The door to our house (apartment). There is no distinction in Italian for “house” and “home” they both translate as “casa”.

Last Saturday evening I took a video from the window facing the street. Life is almost back to normal now. People wear mask at least when near others and it’s obligatory in any enclosed space, stores, autobus, taxi. So hopefully the virus will stay under control here until an effective cure and a vaccine are readily available.

Stay tuned for part 2. And of course I love comments!

10 Responses to “The new house in Bologna”

  1. Joy O'Neal Says:

    What a beautiful building! My townhouse was only built around 40 years ago. It is comforting to see your 500 year old building with all of its history and with remarkable people living there. It is beautiful and solid and you paint such a wonderful verbal picture, enhanced by the photos, that I can imagine walking into your building and going to your front door. Keep the narrative coming! I am really happy that you and Laura are beginning your lives together in Bologna. Much love to you! Joy

  2. Joe Says:

    Thanks Joy, maybe you can come visit someday. Italy is great in so many ways, the history, the food, the people….


  3. Cynthia Salamy Says:

    Nice to get an update, Joe. I actually had thought of you yesterday for some reason, and wondered how you were. I really like seeing the wonderful building and hearing some of it’s history. You always make it interesting.
    We’ve had some terrible fires here (don’t know if you watch any US news or not) and the smoke is pretty awful. It seeps into your home through the windows and under the doors. Luckily, I do have an air purifier and that helps. The fires are all over…North, South and East. We even had a few small grass fires here about 2 miles from my place. They’ve been raging for over 3 weeks, and with the really hot weather we’ve had it’s taking it’s time to get under control.Many people have lost homes and a few have died. Heat lets up a bit tomorrow. Glad you’re mostly settled in and I can’t wait for the pics of the inside. Hugs, Cynthia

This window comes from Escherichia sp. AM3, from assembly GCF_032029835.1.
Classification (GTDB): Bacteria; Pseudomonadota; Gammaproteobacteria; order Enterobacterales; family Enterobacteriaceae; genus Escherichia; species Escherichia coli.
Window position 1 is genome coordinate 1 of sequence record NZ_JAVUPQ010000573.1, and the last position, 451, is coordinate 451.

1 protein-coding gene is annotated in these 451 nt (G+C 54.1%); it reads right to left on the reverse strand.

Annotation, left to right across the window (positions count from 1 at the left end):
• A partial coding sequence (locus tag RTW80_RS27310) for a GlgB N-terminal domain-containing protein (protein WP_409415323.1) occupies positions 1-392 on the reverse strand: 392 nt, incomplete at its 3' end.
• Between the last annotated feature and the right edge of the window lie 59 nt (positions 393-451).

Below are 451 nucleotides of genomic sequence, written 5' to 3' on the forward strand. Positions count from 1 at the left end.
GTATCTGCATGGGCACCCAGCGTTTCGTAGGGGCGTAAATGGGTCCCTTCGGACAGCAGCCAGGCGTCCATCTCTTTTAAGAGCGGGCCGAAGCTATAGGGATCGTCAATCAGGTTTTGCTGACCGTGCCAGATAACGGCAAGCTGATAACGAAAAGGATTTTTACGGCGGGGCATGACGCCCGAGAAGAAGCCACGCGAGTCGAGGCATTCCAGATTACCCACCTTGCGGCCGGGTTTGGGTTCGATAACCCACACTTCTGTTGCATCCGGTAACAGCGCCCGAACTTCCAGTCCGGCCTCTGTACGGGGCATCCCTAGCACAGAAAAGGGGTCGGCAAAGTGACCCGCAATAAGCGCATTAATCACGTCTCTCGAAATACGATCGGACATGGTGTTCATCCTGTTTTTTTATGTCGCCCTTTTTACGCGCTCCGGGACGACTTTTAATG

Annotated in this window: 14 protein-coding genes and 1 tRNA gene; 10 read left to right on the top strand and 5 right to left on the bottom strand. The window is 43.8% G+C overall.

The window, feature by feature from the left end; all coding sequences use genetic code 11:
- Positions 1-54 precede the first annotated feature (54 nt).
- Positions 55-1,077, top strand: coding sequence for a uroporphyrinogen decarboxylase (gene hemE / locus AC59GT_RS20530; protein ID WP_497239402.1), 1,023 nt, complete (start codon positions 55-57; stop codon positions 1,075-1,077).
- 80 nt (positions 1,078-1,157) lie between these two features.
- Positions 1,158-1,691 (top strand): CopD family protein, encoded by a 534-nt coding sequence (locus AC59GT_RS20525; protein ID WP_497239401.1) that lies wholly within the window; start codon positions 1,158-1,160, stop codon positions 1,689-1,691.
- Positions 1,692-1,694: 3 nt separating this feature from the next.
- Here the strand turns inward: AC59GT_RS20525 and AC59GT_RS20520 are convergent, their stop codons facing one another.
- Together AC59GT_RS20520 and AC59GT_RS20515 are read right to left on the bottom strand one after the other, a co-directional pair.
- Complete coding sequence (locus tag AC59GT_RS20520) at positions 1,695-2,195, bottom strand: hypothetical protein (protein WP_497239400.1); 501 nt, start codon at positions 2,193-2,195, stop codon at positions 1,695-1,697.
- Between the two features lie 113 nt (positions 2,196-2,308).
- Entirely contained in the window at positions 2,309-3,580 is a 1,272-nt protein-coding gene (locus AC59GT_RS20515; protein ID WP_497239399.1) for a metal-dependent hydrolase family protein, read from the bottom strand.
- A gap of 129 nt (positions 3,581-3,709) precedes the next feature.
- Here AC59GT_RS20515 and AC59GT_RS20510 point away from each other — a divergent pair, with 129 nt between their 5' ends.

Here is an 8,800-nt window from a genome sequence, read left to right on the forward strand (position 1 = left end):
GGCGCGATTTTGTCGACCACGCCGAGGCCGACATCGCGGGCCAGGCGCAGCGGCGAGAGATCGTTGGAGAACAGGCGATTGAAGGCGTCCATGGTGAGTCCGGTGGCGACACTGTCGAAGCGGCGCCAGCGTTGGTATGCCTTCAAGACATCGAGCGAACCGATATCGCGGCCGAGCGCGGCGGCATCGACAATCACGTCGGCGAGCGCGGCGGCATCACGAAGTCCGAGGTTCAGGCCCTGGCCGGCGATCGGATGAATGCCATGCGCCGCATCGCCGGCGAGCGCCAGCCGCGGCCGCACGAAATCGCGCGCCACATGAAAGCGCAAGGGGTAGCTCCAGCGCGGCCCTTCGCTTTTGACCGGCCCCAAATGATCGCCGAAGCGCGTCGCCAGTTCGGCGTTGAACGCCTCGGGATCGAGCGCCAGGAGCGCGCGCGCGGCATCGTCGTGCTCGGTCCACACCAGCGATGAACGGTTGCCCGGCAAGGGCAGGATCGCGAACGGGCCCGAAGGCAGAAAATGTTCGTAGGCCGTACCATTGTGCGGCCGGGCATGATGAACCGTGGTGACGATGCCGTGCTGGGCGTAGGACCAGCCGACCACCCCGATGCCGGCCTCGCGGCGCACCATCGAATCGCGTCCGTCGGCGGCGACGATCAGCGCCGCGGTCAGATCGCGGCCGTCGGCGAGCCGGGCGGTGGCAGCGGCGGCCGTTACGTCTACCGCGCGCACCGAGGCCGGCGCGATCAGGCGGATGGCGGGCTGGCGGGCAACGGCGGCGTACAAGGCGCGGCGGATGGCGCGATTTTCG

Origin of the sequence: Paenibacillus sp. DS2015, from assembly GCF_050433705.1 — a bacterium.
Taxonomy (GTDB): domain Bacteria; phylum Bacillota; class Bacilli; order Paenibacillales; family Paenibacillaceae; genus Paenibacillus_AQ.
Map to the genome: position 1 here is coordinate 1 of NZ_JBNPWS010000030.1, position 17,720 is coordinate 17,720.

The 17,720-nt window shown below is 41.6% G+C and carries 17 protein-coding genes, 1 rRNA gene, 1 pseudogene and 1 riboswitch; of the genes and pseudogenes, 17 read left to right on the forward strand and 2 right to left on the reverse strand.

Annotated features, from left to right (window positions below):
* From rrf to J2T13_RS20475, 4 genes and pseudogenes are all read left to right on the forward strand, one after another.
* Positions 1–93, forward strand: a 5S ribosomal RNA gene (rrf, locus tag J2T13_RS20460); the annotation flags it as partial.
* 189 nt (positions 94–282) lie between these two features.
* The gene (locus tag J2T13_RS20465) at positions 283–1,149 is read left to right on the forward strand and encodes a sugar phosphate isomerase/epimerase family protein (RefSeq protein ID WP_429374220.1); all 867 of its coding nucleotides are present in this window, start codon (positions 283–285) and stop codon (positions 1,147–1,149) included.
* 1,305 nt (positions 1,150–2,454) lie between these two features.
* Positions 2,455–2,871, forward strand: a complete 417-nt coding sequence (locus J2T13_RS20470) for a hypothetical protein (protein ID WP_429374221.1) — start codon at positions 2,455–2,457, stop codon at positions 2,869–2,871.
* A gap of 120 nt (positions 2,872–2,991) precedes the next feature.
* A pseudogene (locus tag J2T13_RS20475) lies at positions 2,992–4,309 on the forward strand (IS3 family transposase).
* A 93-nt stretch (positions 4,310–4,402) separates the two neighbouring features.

4. Joe Says:

    Hi Cynthia, yes, I read the New York Times online everyday. A lot of mayhem going on in the U.S. just now. There have been several articles on the fires in California and of course much about the media hog Trump. Never a dull moment there. Let’s hope that a change of leadership will cool things down.


  5. Susan Frey Says:

    What a beautiful building. Can’t wait to see your apartment. Glad you have a partner to share this adventure.

  6. Joe Says:

    Thanks for the comment Susan. In a couple of weeks I’ll do another one for the interior of the house. We should have more pictures on the wall by then. Hope things are going well for you in California.


  7. Peter Hillen Says:

    Hi Joe,
    Your place has a quiet serenity about it – – a big difference from the fire, smoke and heat here in Silicon Valley.

  8. Joe Says:

    Hi Peter. It’s pretty different from the housing in the U.S. I’ve been keeping up on the news since I read the NY Times every day. Quite a disaster in California. Actually with the pandemic and mister orange it’s pretty bad in general. I’m happy to be in Italy.


  9. Victor B MIller Says:

    Molto bella…Moltissimissima

  10. Joe Says:

    Thanks Victor. I really like it here. We’ll see how the winter goes. It’s a pretty open floor plan so it’s either going to be a bit chilly inside or the gas bill is going to be pretty high.